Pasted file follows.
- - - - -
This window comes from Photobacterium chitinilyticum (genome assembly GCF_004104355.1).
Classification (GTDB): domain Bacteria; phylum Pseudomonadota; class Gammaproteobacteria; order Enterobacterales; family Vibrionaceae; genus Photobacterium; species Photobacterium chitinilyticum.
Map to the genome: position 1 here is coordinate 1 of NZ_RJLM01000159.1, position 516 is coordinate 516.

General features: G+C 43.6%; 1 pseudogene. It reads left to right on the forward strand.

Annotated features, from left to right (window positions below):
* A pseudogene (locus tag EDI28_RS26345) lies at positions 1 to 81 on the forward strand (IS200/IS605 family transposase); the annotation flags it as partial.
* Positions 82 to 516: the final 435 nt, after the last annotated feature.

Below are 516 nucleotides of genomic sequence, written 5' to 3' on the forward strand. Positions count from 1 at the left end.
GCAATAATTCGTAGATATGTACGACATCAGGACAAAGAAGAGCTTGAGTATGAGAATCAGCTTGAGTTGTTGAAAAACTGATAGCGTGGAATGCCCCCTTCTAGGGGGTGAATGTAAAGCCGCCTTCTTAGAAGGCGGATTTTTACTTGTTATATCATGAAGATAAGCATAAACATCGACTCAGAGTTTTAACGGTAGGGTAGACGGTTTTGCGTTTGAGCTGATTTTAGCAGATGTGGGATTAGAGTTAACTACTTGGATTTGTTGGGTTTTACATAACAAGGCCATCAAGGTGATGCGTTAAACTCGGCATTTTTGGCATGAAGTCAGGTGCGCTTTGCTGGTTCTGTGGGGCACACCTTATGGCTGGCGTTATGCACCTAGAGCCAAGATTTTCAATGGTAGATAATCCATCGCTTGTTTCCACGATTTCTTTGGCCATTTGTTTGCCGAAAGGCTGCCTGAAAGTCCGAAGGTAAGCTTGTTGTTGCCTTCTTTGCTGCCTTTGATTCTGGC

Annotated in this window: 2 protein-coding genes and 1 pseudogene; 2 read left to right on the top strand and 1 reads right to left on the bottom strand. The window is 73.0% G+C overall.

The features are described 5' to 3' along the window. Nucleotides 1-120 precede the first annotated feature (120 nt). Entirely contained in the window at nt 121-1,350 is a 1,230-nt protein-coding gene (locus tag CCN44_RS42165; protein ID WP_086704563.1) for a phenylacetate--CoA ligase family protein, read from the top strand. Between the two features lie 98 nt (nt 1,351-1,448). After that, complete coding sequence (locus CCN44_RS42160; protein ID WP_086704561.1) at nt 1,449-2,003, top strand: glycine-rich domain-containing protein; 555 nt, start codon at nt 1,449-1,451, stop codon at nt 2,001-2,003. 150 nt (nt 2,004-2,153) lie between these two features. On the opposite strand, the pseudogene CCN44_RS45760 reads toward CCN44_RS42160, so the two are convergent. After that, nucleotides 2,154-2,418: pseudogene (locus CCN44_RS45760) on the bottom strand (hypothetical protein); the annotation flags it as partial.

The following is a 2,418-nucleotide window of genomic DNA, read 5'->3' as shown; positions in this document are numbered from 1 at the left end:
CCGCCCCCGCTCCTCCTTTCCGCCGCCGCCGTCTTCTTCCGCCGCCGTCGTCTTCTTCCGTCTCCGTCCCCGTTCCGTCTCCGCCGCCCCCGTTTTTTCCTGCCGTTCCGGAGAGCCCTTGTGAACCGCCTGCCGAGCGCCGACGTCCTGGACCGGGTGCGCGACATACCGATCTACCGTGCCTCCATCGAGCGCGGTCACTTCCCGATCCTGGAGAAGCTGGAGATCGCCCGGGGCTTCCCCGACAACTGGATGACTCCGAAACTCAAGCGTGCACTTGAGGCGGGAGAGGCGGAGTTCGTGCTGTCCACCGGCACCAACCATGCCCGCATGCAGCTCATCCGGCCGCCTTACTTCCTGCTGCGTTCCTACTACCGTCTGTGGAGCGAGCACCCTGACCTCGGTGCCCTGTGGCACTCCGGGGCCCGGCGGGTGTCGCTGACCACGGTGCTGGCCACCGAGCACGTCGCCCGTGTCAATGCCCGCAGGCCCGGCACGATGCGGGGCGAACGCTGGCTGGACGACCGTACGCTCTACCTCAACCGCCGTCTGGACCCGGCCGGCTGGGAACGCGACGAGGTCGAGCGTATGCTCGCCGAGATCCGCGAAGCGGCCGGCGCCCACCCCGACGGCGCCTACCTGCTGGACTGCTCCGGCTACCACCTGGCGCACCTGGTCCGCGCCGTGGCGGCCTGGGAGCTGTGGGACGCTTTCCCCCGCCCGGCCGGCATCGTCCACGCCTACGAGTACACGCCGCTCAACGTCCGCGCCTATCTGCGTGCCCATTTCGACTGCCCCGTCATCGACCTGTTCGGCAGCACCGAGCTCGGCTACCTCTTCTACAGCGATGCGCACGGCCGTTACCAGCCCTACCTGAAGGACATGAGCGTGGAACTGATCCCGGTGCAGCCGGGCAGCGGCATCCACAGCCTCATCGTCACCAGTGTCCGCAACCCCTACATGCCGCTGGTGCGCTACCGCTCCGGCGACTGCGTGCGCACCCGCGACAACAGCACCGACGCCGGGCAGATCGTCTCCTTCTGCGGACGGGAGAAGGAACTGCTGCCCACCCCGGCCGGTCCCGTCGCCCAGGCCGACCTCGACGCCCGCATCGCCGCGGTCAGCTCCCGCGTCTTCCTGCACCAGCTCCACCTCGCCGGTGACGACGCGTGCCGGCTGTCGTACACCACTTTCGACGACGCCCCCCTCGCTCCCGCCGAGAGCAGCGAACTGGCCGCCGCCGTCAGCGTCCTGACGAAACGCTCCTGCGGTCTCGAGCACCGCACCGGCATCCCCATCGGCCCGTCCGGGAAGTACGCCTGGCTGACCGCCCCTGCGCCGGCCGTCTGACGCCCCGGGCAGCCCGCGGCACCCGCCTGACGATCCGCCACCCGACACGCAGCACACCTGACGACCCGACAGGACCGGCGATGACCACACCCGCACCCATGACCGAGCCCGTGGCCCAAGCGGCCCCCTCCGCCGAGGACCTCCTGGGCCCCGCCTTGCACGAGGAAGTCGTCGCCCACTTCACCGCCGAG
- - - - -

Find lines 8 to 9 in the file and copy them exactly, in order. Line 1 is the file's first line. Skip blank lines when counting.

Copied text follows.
Below are 516 nucleotides of genomic sequence, written 5' to 3' on the forward strand. Positions count from 1 at the left end.
GCAATAATTCGTAGATATGTACGACATCAGGACAAAGAAGAGCTTGAGTATGAGAATCAGCTTGAGTTGTTGAAAAACTGATAGCGTGGAATGCCCCCTTCTAGGGGGTGAATGTAAAGCCGCCTTCTTAGAAGGCGGATTTTTACTTGTTATATCATGAAGATAAGCATAAACATCGACTCAGAGTTTTAACGGTAGGGTAGACGGTTTTGCGTTTGAGCTGATTTTAGCAGATGTGGGATTAGAGTTAACTACTTGGATTTGTTGGGTTTTACATAACAAGGCCATCAAGGTGATGCGTTAAACTCGGCATTTTTGGCATGAAGTCAGGTGCGCTTTGCTGGTTCTGTGGGGCACACCTTATGGCTGGCGTTATGCACCTAGAGCCAAGATTTTCAATGGTAGATAATCCATCGCTTGTTTCCACGATTTCTTTGGCCATTTGTTTGCCGAAAGGCTGCCTGAAAGTCCGAAGGTAAGCTTGTTGTTGCCTTCTTTGCTGCCTTTGATTCTGGC